I have always known that I wanted to be a teacher, and each day I come to school the smiles of the students in my care make my soul sing, they fill my heart with joy. I really believe that teaching is the elixir of the soul.
Imparting to young people, not only knowledge and subject matter, but a love of life, and life lessons: how to be a good person in the world. It is possibly one of the most emotionally demanding jobs there is: you are constantly baring your soul to your students, but at the same time the most rewarding. My belief in this has only deepened through the COVID 19 pandemic.
Early in my career I was inspired by a book I was given that was written by Parker Palmer: The Courage to Teach, which lays out his belief that teaching is one of the greatest professions in the world. Palmer is a Quaker and he gives teaching the spiritual dimension I believe it deserves.
“If we want to grow as teachers — we must do something alien to academic culture: we must talk to each other about our inner lives — risky stuff in a profession that fears the personal and seeks safety in the technical, the distant, the abstract.”
— Parker J. Palmer, The Courage to Teach: Exploring the Inner Landscape of a Teacher’s Life
After over 20 years of working in the education system in the UK, Hong Kong and Singapore, and two years of a worldwide pandemic his words resonate with me even more today.
“I am a teacher at heart, and there are moments in the classroom when I can hardly hold the joy. When my students and I discover uncharted territory to explore, when the pathway out of a thicket opens up before us, when our experience is illumined by the lightning-life of the mind—then teaching is the finest work I know.”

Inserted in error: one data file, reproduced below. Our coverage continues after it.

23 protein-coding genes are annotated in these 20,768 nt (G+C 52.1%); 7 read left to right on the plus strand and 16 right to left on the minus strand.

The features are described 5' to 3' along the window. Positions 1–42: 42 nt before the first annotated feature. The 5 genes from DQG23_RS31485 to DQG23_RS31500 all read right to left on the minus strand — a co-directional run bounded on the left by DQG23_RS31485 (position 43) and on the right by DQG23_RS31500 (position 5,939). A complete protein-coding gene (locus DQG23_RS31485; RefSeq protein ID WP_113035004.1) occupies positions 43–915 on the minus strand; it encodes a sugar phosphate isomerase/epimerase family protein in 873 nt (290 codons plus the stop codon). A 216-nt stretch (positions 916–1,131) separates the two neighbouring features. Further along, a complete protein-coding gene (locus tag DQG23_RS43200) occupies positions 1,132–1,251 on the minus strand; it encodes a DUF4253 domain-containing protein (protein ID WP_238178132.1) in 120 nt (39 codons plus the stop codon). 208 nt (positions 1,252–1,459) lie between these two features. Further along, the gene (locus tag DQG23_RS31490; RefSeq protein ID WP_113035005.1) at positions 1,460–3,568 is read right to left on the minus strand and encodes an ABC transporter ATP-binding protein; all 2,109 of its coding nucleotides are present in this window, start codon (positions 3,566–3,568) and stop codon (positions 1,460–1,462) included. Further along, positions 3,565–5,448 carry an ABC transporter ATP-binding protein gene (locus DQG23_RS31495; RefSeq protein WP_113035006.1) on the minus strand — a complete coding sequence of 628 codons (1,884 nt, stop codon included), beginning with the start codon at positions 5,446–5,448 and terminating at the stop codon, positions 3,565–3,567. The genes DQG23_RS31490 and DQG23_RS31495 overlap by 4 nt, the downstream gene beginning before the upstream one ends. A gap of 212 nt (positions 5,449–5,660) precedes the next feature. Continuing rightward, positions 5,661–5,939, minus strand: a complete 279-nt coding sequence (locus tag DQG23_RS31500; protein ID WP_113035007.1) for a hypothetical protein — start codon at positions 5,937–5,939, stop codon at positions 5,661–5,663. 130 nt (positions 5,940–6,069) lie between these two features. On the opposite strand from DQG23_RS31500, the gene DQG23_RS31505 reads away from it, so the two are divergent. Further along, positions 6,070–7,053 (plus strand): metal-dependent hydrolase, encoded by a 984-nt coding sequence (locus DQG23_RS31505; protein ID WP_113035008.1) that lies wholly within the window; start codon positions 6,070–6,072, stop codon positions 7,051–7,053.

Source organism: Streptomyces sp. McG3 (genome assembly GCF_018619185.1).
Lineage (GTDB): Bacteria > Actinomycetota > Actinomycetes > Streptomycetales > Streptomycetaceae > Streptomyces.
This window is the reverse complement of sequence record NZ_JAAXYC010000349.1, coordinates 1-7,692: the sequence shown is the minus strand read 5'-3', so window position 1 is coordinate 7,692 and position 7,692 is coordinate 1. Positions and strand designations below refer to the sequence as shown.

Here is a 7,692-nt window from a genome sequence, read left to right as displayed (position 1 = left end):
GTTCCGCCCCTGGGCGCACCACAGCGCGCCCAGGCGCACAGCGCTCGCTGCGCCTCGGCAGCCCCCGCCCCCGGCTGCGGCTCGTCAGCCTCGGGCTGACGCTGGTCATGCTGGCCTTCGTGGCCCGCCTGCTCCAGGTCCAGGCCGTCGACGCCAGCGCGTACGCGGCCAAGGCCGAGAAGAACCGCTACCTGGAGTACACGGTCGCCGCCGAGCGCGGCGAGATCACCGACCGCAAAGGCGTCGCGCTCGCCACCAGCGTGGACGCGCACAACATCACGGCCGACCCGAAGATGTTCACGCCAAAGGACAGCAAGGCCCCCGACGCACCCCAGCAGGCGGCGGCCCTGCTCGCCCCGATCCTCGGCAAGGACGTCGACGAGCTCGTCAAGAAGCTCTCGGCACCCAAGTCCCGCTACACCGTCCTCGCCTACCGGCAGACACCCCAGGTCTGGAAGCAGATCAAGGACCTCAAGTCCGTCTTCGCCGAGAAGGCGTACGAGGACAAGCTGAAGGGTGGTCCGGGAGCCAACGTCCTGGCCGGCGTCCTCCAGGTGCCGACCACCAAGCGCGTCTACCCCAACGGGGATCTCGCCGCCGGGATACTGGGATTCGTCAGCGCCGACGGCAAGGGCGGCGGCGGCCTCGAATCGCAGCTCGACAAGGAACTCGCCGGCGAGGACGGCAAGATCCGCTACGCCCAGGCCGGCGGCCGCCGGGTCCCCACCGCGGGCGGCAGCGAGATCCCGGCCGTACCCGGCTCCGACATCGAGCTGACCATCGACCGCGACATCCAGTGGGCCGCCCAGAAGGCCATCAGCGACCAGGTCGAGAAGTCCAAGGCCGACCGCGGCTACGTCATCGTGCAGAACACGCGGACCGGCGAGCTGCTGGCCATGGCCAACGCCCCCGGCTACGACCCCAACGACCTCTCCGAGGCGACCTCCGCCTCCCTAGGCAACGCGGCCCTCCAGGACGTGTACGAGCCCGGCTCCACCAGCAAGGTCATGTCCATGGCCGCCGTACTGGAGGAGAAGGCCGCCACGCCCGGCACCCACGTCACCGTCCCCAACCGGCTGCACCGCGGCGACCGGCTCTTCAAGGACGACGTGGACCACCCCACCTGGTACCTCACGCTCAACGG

— Parker Palmer
I have been inspired by so many colleagues around me, one in particular, Ms Maire, my wonderful colleague and Literacy Lead at the Sir Manasseh Meyer International School in Singapore who is much loved by her students and parents alike, who was recently awarded the World ORT Teacher of the Year award said:
“The last couple of years have been such a challenging time for education, but there have been so many opportunities hidden in there as well. Not only to work together to find ways to keep the learning journey moving forward for our students, but also to find ways to connect on deeper levels, to use tools and technologies in creative ways.” Maire Clapham, ORT Teacher of the Year
From the teacher, to us.
Each of us ventures into different professions based on what we enjoy doing, what we think we are good at, or where we feel we can make a difference. When I ask my colleagues why they became teachers, it is not only about the passion they have for their subject…it is resoundingly about the impact they have on young people in their care and in time the impact they will have on the world. Here are just a few responses from some of our fantastic teachers:
“To be able to utilise ones’ experience, knowledge and wisdom to help nurture, guide and inspire the next generation… what can be better than that?”
“The variety of students you teach, the changing challenges and the daily discoveries make teaching an interesting and engaging adventure.”
“To mould, care and inspire the next generation”
“To make a difference in a child’s life”